Norman’s main thrust in the book is to apply what he has learned from cognitive science and psychology to come up with a better understanding of design and of what makes an object function well. He presents a list of several main principles of good design: visibility, having a good conceptual model, mapping and feedback. In Norman’s view, well-designed objects provide visible clues to how they should be used (he later includes aural clues in his definition of “visible”). A door with a visible indicator, such as a flat, rectangular plate, is an example of good design because you can intuit both that it should be pushed (not pulled) and where it should be pushed. Badly designed doors leave you wondering what it is you are supposed to do when you see a door (push? Pull? Left side? Right side?).

Providing an accurate conceptual model of the object is also a principle of good design. When the conceptual model is in alignment with the way in which the object actually works, the user can easily predict what effect his action on the object will have or identify where an interaction with the object went wrong. If something doesn’t work as expected and you have the wrong conceptual model, you might not correctly deduce where the problem lies and then become frustrated, thinking it’s you that’s the problem and not the design.

Correctly mapping an object’s controls to the object’s movements is also important. For instance, knobs on a stove should correspond accurately to the stove elements they control. If the knobs on a stove are not clearly mapped to the elements (as illustrated in the image below), then the user has no clear idea which knob corresponds to which element.


Example of bad design: User is unclear which knob goes with which stove element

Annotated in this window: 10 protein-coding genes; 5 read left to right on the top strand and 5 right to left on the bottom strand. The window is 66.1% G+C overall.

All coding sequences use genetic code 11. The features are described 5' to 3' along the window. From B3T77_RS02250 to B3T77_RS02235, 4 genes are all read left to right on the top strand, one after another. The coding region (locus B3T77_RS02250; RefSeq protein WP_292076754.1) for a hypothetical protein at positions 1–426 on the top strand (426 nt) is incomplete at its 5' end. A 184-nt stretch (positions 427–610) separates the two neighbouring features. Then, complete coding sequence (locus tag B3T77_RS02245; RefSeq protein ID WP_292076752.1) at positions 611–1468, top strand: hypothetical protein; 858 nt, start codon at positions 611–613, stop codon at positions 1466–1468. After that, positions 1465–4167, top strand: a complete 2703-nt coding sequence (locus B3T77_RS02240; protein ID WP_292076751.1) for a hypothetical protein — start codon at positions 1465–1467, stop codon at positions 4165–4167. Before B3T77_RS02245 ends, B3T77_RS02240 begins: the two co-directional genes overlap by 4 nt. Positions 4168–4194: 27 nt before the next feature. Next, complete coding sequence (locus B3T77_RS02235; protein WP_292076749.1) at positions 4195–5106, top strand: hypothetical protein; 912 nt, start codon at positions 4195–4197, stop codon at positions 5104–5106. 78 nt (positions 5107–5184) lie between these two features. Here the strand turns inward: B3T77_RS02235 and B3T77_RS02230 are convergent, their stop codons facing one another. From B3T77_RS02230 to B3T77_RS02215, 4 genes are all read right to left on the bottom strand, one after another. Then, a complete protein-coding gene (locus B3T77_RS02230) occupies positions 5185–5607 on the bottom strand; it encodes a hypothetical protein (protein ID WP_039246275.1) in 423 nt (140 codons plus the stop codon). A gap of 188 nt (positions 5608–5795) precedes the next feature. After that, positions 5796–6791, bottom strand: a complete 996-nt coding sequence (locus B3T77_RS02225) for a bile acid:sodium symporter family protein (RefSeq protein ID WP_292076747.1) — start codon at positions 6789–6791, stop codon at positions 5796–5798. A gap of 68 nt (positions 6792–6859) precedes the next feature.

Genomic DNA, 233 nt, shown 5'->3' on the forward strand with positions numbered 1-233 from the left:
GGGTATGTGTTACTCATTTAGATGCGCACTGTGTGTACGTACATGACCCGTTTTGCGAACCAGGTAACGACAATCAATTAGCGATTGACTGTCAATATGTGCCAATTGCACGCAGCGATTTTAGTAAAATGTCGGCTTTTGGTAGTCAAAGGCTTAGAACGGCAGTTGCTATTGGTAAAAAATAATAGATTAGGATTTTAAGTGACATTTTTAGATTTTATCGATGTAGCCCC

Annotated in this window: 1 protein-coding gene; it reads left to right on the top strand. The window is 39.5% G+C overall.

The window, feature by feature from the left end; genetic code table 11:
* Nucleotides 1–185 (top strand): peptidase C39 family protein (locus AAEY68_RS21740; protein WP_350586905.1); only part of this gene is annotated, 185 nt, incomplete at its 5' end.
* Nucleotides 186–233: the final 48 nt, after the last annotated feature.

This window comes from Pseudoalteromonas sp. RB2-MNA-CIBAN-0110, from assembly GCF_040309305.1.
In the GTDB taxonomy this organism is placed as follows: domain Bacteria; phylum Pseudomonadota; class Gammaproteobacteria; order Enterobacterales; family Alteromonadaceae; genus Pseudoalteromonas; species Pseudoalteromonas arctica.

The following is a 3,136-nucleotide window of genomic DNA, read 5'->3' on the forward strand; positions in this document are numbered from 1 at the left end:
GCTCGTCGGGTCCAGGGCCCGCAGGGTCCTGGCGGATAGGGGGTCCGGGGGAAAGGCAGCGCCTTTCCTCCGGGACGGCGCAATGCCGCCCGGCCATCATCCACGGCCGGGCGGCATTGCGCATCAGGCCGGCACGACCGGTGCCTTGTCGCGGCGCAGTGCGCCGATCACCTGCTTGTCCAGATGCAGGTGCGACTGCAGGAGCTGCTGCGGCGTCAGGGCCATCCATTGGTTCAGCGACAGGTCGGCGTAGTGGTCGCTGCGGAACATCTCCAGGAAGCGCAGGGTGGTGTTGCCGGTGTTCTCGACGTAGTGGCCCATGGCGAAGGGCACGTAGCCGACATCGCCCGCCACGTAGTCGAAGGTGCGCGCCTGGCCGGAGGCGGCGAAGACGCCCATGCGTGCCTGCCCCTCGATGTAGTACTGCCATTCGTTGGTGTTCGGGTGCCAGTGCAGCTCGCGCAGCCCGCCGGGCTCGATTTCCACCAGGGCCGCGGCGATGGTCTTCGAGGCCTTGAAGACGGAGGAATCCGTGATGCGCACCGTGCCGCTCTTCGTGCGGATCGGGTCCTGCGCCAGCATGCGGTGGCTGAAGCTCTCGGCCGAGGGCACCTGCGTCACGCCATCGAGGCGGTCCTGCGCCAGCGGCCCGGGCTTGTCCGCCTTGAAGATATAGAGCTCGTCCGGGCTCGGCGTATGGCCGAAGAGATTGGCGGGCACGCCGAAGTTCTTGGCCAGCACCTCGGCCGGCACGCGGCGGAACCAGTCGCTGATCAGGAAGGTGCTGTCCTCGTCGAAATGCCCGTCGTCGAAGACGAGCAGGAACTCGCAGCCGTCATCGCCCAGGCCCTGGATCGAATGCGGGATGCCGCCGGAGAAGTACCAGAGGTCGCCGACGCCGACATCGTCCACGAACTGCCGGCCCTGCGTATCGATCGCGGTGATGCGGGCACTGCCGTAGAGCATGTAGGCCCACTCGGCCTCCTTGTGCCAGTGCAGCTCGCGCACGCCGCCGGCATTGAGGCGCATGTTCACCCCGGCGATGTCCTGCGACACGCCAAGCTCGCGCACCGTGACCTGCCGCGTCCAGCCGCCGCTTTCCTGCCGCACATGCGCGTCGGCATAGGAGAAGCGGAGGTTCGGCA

Norman’s point is that in good design there is not confusion about how the controls and movements are related—users intuitively know because the spatial arrangement of the knobs reflects that of the stove elements (“natural mappings”).


Example of good design: Spatial arrangement of knobs corresponds to the arrangement of the elements

Feedback is also essential. The user should have immediate access to information that lets her know the results of her actions. Without accurate feedback the user is likely to attribute the results of the action to something other than the real cause.

Another major thesis of the book is that there is “knowledge in the head” (memory) and “knowledge in the world” (text, symbols and other mnemonic clues) and that understanding when and how we use each knowledge set can help us better design for functionality. Norman asserts that good design lessens the mental effort a person must expend to use an object correctly by simplifying what “knowledge in the head” a person should remember. By using constraints that reduce alternatives and by incorporating explanation into the design (thereby taking some “knowledge in the head” and making it part of the environment), the designer can help a person use an object quickly, effectively and with the least amount of mental taxation.

My take